The wrong side of the political spectrum for a conservative little town like Crawford, it seems, needs to be shunted aside

The Peace House - Crawford, TX - Click Here to Learn More about it!

John Wolf, one of the co founders of Crawford Peace House, told me the story of the place as he brushed fireants off his shirt and back. A school Social Studies teacher, he reckons that it's very tough not to be conservative in the small town like that. His Grandpa, he told me, remembers the KKK and how if you didn't belong to it, you might as well leave town. John Wolf said he thought he'd taught his students better than to think that way over the years, but now here it was the new millennium, there was war in Iraq, and the young adults were just as conservative as their parents and grandparents had been.

"How did they turn out this way?" he lamented. We talked about how Americans are being fed the same truisms over and over by talk show hosts and cable television 'news' stations, and how a strategy like that proved so effective in fascist nations. "You repeat something long enough and people believe it, they say it themselves, it becomes a conditioned reflex.'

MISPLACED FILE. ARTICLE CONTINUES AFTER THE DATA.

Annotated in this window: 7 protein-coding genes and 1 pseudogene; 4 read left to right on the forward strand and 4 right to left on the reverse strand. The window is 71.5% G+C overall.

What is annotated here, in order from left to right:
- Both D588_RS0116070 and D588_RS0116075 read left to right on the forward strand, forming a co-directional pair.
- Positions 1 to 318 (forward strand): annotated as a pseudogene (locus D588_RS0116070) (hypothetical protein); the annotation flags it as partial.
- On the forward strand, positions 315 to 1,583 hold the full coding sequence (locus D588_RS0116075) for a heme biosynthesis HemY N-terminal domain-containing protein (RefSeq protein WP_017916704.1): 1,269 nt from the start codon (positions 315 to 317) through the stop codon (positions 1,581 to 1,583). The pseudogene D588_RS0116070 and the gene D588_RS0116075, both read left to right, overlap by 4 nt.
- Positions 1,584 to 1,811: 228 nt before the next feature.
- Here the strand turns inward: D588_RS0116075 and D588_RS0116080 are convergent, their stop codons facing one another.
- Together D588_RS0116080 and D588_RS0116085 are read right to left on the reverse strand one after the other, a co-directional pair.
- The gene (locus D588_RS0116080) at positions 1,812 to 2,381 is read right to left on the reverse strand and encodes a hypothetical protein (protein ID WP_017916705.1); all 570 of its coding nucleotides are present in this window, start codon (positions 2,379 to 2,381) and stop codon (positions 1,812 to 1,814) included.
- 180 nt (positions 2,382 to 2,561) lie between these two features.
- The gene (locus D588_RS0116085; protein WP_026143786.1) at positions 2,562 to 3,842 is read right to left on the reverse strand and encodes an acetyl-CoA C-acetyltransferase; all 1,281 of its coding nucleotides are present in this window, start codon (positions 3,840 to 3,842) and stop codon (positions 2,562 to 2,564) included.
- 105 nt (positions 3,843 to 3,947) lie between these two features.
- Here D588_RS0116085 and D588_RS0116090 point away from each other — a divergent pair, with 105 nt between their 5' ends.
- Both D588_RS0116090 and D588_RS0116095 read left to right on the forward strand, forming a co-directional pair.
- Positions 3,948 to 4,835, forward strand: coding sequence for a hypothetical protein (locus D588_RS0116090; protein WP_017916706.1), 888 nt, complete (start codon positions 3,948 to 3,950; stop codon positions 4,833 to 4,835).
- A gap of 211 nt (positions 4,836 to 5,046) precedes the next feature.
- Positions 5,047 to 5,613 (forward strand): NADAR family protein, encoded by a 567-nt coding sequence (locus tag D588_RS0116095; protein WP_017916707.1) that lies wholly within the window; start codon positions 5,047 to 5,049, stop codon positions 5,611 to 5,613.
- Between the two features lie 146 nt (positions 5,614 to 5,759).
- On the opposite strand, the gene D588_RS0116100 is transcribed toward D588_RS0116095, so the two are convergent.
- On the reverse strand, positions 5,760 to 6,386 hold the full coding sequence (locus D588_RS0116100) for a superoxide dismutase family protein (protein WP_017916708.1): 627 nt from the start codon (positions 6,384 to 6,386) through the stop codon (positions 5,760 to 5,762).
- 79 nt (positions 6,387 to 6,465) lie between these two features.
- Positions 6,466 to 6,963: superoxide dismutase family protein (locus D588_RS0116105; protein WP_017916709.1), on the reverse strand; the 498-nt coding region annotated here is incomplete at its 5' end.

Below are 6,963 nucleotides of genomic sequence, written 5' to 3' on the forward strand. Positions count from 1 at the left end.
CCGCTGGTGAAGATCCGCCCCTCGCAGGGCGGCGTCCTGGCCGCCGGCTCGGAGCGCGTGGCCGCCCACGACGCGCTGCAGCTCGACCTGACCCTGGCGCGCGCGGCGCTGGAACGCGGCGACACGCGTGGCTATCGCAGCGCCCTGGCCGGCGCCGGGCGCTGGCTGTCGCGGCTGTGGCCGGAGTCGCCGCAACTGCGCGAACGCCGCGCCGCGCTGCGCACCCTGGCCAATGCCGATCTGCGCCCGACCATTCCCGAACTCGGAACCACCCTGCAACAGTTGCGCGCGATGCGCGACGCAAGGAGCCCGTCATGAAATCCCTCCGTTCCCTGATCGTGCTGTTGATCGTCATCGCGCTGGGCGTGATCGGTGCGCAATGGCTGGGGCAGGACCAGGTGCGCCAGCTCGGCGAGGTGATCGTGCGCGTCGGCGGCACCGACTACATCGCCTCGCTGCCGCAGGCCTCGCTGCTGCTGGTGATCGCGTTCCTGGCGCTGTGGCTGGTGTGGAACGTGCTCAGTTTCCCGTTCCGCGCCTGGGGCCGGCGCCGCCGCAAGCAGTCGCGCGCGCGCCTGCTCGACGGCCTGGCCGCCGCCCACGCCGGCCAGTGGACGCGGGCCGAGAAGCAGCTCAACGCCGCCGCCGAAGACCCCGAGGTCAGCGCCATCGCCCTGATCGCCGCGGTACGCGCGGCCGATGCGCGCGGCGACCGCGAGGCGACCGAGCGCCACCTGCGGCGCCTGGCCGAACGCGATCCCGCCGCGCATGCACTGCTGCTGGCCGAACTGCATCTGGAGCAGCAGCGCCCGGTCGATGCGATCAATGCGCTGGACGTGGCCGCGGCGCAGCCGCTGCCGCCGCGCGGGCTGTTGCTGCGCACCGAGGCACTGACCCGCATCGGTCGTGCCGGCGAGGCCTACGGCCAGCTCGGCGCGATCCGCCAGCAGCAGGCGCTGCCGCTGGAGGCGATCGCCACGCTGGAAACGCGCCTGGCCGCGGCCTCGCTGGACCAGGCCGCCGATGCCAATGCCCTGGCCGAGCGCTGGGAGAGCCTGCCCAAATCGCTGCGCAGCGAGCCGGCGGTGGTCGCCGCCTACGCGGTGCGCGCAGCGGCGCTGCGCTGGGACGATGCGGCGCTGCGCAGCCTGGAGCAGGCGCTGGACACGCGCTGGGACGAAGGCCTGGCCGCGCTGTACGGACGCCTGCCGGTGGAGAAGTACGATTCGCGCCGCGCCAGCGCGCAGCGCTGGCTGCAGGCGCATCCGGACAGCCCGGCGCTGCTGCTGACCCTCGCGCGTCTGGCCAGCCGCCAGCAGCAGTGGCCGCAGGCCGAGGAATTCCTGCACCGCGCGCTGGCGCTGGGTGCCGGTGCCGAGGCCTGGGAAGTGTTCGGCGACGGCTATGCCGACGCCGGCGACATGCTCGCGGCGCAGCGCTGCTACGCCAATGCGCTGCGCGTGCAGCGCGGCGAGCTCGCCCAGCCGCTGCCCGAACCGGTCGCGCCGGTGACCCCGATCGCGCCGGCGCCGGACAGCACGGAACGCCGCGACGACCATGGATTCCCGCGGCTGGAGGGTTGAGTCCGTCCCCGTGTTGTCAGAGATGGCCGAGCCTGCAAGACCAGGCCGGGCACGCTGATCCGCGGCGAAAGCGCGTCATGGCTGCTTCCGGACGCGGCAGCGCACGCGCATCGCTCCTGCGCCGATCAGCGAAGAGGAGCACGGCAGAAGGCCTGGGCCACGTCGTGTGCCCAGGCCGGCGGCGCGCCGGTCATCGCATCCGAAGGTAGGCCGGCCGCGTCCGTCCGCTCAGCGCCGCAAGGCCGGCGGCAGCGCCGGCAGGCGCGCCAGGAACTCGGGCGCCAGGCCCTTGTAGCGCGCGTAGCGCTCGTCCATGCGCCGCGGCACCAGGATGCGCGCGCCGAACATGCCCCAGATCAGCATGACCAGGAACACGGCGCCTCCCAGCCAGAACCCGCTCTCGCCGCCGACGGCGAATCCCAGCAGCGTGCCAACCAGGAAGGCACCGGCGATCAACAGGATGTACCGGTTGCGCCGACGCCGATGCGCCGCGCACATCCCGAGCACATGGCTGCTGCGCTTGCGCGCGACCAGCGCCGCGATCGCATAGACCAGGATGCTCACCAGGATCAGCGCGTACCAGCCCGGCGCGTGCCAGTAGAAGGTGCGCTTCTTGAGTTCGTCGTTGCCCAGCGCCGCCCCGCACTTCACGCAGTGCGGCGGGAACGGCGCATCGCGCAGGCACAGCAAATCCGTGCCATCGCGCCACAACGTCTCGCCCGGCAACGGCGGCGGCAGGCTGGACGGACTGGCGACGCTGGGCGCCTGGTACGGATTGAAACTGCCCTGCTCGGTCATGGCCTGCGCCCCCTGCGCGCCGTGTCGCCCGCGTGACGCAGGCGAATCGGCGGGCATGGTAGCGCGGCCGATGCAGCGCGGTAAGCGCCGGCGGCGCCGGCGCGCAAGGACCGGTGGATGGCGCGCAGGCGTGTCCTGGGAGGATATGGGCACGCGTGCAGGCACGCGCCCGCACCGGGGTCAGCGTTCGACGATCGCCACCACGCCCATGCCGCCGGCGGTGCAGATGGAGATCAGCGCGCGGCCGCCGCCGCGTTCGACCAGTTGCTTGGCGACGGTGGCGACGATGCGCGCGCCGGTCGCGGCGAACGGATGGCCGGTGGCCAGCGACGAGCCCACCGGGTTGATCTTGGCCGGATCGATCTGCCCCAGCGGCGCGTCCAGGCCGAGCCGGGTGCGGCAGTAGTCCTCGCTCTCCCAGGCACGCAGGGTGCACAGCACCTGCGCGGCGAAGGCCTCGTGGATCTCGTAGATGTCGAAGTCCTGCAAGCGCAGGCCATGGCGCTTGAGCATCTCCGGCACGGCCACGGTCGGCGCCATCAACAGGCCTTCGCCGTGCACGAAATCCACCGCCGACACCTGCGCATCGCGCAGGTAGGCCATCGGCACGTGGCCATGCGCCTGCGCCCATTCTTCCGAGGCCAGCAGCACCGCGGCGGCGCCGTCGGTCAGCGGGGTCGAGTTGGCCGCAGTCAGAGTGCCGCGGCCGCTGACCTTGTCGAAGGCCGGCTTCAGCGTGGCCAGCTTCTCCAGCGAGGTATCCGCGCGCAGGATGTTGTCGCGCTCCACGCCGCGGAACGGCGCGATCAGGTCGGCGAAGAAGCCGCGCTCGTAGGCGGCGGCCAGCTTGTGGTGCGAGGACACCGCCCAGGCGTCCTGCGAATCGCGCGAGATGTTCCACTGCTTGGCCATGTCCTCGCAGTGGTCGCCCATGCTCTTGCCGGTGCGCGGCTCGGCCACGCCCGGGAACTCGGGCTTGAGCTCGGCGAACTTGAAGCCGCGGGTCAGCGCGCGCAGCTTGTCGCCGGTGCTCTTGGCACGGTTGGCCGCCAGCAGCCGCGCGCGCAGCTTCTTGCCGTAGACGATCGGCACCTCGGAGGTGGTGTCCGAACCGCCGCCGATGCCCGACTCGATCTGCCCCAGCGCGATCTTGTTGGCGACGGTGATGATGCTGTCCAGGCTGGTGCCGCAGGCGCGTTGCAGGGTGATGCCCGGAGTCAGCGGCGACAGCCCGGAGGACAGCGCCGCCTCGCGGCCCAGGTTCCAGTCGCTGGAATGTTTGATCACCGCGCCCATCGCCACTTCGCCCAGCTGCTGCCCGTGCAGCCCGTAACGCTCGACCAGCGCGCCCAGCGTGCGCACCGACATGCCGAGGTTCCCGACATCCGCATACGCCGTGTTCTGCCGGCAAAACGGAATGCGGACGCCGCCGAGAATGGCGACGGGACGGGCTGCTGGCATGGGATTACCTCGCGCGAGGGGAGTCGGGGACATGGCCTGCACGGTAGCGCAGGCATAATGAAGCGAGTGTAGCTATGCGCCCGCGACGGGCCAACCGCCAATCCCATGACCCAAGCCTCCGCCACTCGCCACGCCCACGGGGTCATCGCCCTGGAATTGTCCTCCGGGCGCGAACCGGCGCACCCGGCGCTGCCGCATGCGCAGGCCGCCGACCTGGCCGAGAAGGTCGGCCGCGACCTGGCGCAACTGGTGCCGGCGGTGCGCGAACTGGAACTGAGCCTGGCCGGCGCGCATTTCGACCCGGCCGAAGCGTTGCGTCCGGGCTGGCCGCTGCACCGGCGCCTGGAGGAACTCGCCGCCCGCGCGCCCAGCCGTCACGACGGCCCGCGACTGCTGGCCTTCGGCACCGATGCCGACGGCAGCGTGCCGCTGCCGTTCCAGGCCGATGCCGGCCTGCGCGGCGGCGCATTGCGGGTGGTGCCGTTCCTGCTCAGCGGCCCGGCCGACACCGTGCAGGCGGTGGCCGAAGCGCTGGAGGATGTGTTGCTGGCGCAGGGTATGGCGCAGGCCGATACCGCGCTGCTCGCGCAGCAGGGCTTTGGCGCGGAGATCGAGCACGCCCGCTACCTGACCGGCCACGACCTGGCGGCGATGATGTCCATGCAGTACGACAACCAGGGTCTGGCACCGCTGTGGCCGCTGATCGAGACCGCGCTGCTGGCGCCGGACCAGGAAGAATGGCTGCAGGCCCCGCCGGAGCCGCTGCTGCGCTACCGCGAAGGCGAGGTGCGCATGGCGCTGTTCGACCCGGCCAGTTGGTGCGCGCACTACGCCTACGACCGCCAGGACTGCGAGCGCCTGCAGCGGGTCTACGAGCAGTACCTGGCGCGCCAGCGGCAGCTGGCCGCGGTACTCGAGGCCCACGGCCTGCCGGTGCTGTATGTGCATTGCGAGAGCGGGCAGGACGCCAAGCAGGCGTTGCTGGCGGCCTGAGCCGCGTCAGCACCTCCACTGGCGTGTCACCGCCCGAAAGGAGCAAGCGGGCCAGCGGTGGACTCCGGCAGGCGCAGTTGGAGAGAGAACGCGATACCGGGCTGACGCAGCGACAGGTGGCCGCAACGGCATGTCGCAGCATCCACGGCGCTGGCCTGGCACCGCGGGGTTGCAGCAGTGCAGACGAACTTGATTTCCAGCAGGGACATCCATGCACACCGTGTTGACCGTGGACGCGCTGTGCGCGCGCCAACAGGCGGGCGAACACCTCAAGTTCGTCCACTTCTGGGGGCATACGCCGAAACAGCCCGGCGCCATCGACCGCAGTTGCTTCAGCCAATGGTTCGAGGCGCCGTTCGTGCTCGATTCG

Where there is no vision the people perish. Fortunately for Crawford, Wolf and others did not lose their vision, even if they saw media blackouts and increasing dominance of big media venues by propaganda mongers and henchmen of the oligarchy. So when the War in Iraq broke out Wolf and friends opened the place in March 03 on the strength of sales of anti-war buttons at $1 a go. They even found a way to do a showing of the film Fahrenheit 9-11, despite the difficulty in finding a venue. In the end they opted for an inflatable screen in the football field, 3000 showed up in the town of 700, over the shouts of pro-war protesters.

A new line of fire ants climbed up the porch column as John Wolf was telling me this. In fact they seem to leap onto him as he swayed and talked. He was soon covered in them, despite my attempts to brush them off.

We went out to the Labyrinth ('It's not a maze,' someone said pointedly - 'a maze is an Elizabethan Folly sort of thing, while a labyrinth is more primal than that, who knows what you'll find in the middle, expect a minotaur at the center, or enlightenment, or maybe just a Peace Pole'). The object is to slow down your thought process, like a Zen stepping stone garden, by walking the labyrinth. Slow down and contemplate peace.

So we walked slowly, John explaining that recently things had gotten pretty tough for the Crawford Peace House - in fact, the place was down to its last three bucks and the telephone had been cut off.

Then Cindy showed up.

Now, he says, they've got $150,000 in the bank and they've paid off the mortgage.